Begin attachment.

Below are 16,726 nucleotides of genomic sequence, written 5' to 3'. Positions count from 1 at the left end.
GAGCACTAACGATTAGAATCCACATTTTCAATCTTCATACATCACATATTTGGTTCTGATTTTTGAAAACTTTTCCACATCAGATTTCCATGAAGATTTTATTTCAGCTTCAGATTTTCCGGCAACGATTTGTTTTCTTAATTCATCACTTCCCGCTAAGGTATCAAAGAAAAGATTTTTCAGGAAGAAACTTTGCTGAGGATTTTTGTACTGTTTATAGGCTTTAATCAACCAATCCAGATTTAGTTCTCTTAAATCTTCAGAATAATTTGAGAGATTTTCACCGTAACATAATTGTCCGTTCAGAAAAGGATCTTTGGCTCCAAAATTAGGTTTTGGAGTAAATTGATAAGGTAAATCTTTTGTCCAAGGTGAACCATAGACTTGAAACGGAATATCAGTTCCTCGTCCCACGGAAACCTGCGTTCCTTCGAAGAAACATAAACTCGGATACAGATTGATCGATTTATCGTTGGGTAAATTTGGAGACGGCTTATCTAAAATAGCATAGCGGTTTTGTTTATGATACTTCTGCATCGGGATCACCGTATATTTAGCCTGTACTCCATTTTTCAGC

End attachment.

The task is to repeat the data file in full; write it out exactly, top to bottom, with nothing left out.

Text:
Below are 16,726 nucleotides of genomic sequence, written 5' to 3'. Positions count from 1 at the left end.
GAGCACTAACGATTAGAATCCACATTTTCAATCTTCATACATCACATATTTGGTTCTGATTTTTGAAAACTTTTCCACATCAGATTTCCATGAAGATTTTATTTCAGCTTCAGATTTTCCGGCAACGATTTGTTTTCTTAATTCATCACTTCCCGCTAAGGTATCAAAGAAAAGATTTTTCAGGAAGAAACTTTGCTGAGGATTTTTGTACTGTTTATAGGCTTTAATCAACCAATCCAGATTTAGTTCTCTTAAATCTTCAGAATAATTTGAGAGATTTTCACCGTAACATAATTGTCCGTTCAGAAAAGGATCTTTGGCTCCAAAATTAGGTTTTGGAGTAAATTGATAAGGTAAATCTTTTGTCCAAGGTGAACCATAGACTTGAAACGGAATATCAGTTCCTCGTCCCACGGAAACCTGCGTTCCTTCGAAGAAACATAAACTCGGATACAGATTGATCGATTTATCGTTGGGTAAATTTGGAGACGGCTTATCTAAAATAGCATAGCGGTTTTGTTTATGATACTTCTGCATCGGGATCACCGTATATTTAGCCTGTACTCCATTTTTCAGC